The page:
Council member Kevin McKeown responded that the points Rhoden made needed to be “considered as future directions to improve the ordinance…[but] this is a good first step. $40,000 is truly a small business so there is an issue of economic justice in doing this. When you consider storefront and office rental costs in Santa Monica, when you consider a $40,000 gross we’re talking home businesses. There are a lot of good environmental, social policy and sustainability reasons to do this. People working at home don’t drive to work and don’t drive back home. They don’t commute so they don’t pollute. They tend to shop and eat at shops and restaurants in Santa Monica,” generating additional tax revenue for the City. “I think this is a good incentive for people to work at home.”
The City staff report concurred, but noted, “the proposal to create a uniform small business exemption is preferable to creating a special exemption for screenwriters or artists, which would, in effect, afford a favored status for one type of business activity.”
Council members also approved an $85,000 professional services contract with Allison & Partners to develop a marketing campaign for the new Main Library, following a lengthy discussion. Council member Bobby Shriver stated “that this is an enormous number…for such a big asset that’s going to get earned media. People are going to know the library is open.”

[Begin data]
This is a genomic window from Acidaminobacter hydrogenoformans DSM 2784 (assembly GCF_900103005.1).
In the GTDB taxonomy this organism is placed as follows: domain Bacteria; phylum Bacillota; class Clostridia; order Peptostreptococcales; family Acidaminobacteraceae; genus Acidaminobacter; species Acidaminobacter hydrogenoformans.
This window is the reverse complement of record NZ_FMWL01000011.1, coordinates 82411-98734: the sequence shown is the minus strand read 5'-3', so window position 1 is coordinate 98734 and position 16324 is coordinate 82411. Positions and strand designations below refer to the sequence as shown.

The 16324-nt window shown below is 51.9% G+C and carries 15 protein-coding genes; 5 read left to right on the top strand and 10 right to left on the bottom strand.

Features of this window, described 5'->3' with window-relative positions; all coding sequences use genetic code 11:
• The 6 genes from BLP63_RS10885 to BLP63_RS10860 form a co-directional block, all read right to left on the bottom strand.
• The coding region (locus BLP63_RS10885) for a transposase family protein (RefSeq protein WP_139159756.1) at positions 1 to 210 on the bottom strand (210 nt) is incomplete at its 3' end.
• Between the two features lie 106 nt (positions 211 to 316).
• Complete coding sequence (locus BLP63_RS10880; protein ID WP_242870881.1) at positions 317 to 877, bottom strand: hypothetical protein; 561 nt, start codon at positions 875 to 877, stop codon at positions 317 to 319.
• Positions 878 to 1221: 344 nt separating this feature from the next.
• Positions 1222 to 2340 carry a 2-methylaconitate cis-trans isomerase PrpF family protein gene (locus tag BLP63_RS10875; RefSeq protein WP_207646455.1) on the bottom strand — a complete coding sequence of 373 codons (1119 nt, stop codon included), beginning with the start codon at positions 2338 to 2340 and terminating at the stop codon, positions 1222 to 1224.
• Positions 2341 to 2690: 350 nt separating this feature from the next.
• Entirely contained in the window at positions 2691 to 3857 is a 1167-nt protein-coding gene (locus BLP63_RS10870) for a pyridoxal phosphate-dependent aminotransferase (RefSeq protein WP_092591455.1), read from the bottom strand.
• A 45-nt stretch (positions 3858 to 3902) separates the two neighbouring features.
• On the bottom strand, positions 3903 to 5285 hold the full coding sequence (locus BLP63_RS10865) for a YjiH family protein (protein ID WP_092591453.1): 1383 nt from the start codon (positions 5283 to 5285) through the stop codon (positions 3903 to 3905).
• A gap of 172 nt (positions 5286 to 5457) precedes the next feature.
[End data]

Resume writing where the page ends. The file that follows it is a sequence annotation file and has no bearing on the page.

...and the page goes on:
Mayor Pro Tem Herb Katz agreed, stating, “we have people that go to the library, and it’s almost going to be self opening and self sustaining.”
Council member Richard Bloom disagreed: “We need more community celebrations in Santa Monica. We have one opportunity to celebrate something extraordinary in this community.” City Manager Susan McCarthy defended the amount of the contract. “Our recommendations key on a couple of things. One is the impact and extraordinary presence that such a major facility will play in the life of community. Council members have talked to me personally over the years about the fact the City doesn’t celebrate those things that we accomplish. We’re not going to open another library for many years…The library staff is fabulous at what they do, providing library service. They’re not event planners, marketers, they’re not materials guys.”
Acting City Librarian Greg Mullen also defended the request, saying, “Our staff is swamped. We want to plan a whole schedule of things around the opening of the new library…to have a series of programs is going to take a lot of staff time and we have our staff time devoted to the program and we don’t want them tied up with the organizational and promotional activities associated with that. Most people in Santa Monica know we’re building a new building but not everyone knows what will be going on inside that building in terms of the services we’ll be providing. There’s a large turnover of residents in Santa Monica and that may be speeding up. The number of people who are renters in Santa Monica and those renters who have lived here less than four years don’t know much about the library because they don’t use it.”
In the end, the Council approved the $85,000 contract, but suggested the staff look for areas to trim, such as advertise in the Los Angeles Times.
Council also responded to a request from the Commission on the Status of Women to support State Senate Bill 33, the Circle of Trust Bill, which closes loopholes in California’s child abuse and incest laws.